The Complete “WindKiller and the Drunken Pirate” Arc

Note: this post is from Jun ’07. We’re reposting because J references it in Reading Virtual Minds Volume II: Experience and Expectation.

WindKiller and the Drunken Pirate

WindKiller, one of my regular correspondents and readers, sent me a response to Drunken Pirates, Anyone? or "Interlife Realities 101". I called him up and talked with him about it, asking if I could use his response as a blog post. He agreed, so here we go…

As I did with my Conversations with the Past arc, WindKiller's comments will be in regular type, my responses will be in italics.

Read the posting of the drunken pirate teacher and I wholly disagree with you (and I know you were aching to learn my position on the matter).

I am, truth be told. I'm always fascinated by my readers' responses to my writings.

And I think you have more to say on the matter. You had 15 posts that dealt with what a person is saying about themselves when they sign their name and address, based on font size and shape. What does a person say about themselves when they post their own picture to the world with the appropriate caption "Drunken Pirate"?

Yes, and I used my own signature as the example there. The question "What does a person say about themselves when they post their own picture to the world with the appropriate caption 'Drunken Pirate'?" is too large a question to answer in this format, I think (unless people want to read a what might become a very long arc). Answering that question with any measure of validity requires sociology, social psychology, cultural anthropology, … It's an answerable question that could easily turn into a thesis or term-long class if it is to be answered with any hope of accuracy.

It at least suggests that this is how the person wants to be viewed (her interpretation of the picture may be someone who is fun and sociable and others may be someone who is of low moral character).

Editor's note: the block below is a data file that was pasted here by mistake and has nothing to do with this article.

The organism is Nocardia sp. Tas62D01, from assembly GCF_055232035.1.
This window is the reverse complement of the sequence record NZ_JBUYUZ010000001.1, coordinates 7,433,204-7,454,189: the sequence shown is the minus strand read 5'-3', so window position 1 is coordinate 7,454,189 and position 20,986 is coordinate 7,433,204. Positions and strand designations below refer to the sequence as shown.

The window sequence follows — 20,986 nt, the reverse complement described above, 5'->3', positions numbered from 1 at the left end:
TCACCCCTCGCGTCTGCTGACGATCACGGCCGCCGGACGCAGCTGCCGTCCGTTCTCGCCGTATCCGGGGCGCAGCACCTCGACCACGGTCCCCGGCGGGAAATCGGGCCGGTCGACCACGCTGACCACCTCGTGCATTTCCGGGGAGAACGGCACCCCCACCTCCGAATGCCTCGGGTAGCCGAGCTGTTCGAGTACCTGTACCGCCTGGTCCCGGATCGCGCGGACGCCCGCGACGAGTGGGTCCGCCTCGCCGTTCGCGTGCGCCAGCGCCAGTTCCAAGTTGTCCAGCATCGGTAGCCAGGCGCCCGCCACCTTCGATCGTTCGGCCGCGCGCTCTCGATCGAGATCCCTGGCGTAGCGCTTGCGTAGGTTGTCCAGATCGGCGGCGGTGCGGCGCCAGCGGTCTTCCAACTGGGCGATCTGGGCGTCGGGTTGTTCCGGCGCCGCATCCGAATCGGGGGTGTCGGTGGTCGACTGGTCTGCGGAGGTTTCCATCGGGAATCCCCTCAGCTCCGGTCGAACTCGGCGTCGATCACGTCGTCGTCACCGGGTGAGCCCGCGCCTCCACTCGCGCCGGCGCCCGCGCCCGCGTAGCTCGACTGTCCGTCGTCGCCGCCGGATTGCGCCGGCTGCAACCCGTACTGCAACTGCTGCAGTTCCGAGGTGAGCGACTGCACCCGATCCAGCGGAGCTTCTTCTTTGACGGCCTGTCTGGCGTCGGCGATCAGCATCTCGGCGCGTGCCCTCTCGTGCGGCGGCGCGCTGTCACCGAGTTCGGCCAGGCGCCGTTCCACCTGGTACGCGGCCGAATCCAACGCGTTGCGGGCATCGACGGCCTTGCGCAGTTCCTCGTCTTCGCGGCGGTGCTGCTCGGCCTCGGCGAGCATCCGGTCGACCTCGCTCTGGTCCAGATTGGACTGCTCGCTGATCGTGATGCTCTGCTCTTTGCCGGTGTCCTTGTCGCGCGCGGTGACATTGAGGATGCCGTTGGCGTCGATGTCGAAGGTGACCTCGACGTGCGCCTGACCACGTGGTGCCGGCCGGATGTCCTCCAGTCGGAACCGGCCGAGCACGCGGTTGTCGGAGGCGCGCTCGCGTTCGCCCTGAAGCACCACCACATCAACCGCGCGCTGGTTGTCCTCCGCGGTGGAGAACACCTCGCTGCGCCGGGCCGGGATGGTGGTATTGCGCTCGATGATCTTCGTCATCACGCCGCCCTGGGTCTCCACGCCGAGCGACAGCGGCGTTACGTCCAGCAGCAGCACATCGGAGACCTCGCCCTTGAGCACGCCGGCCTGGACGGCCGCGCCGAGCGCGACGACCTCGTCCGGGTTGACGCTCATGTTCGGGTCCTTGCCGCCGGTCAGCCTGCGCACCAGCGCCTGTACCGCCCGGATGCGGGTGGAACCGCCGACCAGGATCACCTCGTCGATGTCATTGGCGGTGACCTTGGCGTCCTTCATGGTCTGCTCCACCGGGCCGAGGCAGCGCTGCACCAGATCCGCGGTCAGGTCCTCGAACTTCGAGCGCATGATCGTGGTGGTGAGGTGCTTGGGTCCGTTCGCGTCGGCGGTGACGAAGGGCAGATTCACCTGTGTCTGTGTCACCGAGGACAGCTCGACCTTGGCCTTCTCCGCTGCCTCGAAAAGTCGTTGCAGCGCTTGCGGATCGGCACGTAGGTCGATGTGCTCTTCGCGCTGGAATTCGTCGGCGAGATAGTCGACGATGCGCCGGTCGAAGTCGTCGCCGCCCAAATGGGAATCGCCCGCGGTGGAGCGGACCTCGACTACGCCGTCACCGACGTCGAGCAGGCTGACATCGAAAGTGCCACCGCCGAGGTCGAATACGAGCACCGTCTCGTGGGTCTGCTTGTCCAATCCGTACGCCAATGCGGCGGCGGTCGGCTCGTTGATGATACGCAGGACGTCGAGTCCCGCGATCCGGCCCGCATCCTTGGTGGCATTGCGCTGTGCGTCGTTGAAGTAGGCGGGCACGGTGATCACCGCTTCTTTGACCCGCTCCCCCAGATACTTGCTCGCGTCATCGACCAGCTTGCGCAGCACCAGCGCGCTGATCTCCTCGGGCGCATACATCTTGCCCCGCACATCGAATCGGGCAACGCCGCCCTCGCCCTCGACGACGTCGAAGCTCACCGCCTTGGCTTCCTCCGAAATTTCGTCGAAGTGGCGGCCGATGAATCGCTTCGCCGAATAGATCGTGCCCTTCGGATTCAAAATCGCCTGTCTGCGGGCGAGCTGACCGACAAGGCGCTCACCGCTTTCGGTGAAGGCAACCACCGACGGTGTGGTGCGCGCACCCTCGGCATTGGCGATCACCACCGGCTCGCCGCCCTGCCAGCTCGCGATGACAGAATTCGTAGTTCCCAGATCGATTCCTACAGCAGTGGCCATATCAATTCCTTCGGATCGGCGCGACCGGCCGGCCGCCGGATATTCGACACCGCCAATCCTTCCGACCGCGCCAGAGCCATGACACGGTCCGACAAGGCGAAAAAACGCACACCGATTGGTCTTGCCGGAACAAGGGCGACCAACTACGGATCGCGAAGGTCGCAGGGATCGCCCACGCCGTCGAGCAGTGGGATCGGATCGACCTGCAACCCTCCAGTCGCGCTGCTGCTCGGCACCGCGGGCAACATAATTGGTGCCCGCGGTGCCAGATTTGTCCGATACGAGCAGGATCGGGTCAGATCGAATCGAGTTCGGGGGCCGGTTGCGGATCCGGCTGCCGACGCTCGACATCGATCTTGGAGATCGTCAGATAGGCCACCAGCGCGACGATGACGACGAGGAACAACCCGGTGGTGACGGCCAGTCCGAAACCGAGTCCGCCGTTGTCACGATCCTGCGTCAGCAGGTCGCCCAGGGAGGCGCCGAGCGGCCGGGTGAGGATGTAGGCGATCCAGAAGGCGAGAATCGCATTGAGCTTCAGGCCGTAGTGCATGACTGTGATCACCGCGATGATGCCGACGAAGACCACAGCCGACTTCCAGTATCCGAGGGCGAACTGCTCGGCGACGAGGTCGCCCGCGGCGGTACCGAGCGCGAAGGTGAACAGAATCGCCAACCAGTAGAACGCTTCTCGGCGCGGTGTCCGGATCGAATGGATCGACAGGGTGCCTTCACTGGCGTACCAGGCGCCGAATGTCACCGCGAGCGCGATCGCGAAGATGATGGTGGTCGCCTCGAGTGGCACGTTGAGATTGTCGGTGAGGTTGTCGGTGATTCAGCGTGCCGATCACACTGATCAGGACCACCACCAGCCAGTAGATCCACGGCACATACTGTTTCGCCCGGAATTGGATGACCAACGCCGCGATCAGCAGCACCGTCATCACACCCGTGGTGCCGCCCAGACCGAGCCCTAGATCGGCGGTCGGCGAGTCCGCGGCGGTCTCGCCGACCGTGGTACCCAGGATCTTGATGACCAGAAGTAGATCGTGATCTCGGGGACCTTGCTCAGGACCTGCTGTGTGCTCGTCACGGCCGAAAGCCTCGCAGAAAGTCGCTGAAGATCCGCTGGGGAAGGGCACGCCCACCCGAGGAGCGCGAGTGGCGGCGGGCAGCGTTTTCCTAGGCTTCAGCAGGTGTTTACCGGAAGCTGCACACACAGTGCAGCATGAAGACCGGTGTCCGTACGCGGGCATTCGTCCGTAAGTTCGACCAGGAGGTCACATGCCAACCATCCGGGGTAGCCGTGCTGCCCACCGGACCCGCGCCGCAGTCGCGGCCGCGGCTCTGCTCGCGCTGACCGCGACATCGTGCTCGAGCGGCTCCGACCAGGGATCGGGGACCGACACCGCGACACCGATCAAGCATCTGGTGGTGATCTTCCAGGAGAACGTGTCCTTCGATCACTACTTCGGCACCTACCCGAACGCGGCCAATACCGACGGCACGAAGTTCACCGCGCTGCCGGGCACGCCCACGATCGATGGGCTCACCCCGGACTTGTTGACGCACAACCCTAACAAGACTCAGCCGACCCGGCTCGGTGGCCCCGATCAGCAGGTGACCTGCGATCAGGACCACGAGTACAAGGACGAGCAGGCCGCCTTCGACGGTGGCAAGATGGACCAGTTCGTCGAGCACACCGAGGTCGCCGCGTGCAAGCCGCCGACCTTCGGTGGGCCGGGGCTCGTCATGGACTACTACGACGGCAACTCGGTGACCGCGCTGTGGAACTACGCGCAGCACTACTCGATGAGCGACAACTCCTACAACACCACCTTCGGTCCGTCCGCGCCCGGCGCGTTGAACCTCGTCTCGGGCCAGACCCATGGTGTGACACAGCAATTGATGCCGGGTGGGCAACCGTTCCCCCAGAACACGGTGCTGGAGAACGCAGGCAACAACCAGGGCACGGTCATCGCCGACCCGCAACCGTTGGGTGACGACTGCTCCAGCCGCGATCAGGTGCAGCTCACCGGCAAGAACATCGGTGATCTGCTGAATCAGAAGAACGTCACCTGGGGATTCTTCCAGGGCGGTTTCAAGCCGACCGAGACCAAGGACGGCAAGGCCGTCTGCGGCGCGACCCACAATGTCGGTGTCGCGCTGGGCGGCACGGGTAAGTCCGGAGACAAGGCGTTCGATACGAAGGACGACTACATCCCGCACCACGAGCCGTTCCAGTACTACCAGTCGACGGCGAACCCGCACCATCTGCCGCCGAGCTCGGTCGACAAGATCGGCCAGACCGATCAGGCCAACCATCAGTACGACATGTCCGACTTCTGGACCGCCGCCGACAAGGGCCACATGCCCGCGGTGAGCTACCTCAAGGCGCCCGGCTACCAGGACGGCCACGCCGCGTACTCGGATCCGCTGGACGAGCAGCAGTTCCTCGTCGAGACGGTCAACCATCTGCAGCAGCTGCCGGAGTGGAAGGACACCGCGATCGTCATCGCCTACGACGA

You touch on a core element in this discussion; how Ms. Snyder wants to be viewed versus how she and others are interpreting what they're viewing. My Drunken Pirates, Anyone? or "Interlife Realities 101" posting dealt more with how people are interpreting what they're viewing and how that interpretation will (probably) change over time.

Further, I believe myspace allows you to make your photos viewable by 'friends' only or by the public, and she chose the latter.

I don't know if MySpace allows this type of separation. If it does and if Ms. Snyder knew this and if she chose the latter, my question becomes "What did she hope to gain?"

(more to follow…)

WindKiller and the Drunken Pirate, Part 2

WindKiller, one of my regular correspondents and readers, sent me a response to Drunken Pirates, Anyone? or “Interlife Realities 101”. He’s agreed to let me respond in my blog, and this is part 2 of that resposne.

WindKiller called me to task for not responding to Ms. Snyder’s act in part 1, I think.

As I did with my Conversations with the Past arc, WindKiller’s comments will be in regular type, my responses will be in italics. Here we continue with WindKiller’s thoughts:

If I stood up in a restaurant tomorrow and proclaimed to those present that I contracted herpes from a 17-year old prostitute I hired last week, you better believe I’d be judged by everyone in earshot (despite the lack of veracity to the statement). There would be angrily looks, hostile comments, and I suspect most would make every effort to avoid me in the future when the opportunity presented itself. If I don’t want to face that judgment, all I have to do is not publish to that audience a statement that could result in harsh judgment.

My previous statement holds, “What do you hope to gain?” Peoples motivations are usually complex, rarely simple even when subtle. The response you’d get depends heavily on the restaurant you’re in, the patrons of that restaurant, how you made your proclimation. I don’t necessarily agree that the response you state is necessarily the response you’d get.

One of my teachers use to tell his class, “The meaning of the message is the response it elicits” and I was never comfortable with that because communication is almost never pure. Much later I studied deeper and learned “The meaning of the message is” because there are six degrees of separation (I know that seems like a pun or joke and it isn’t) between what someone conceptualizes as what they’re communicating and what another person conceptualizes as what was communicated.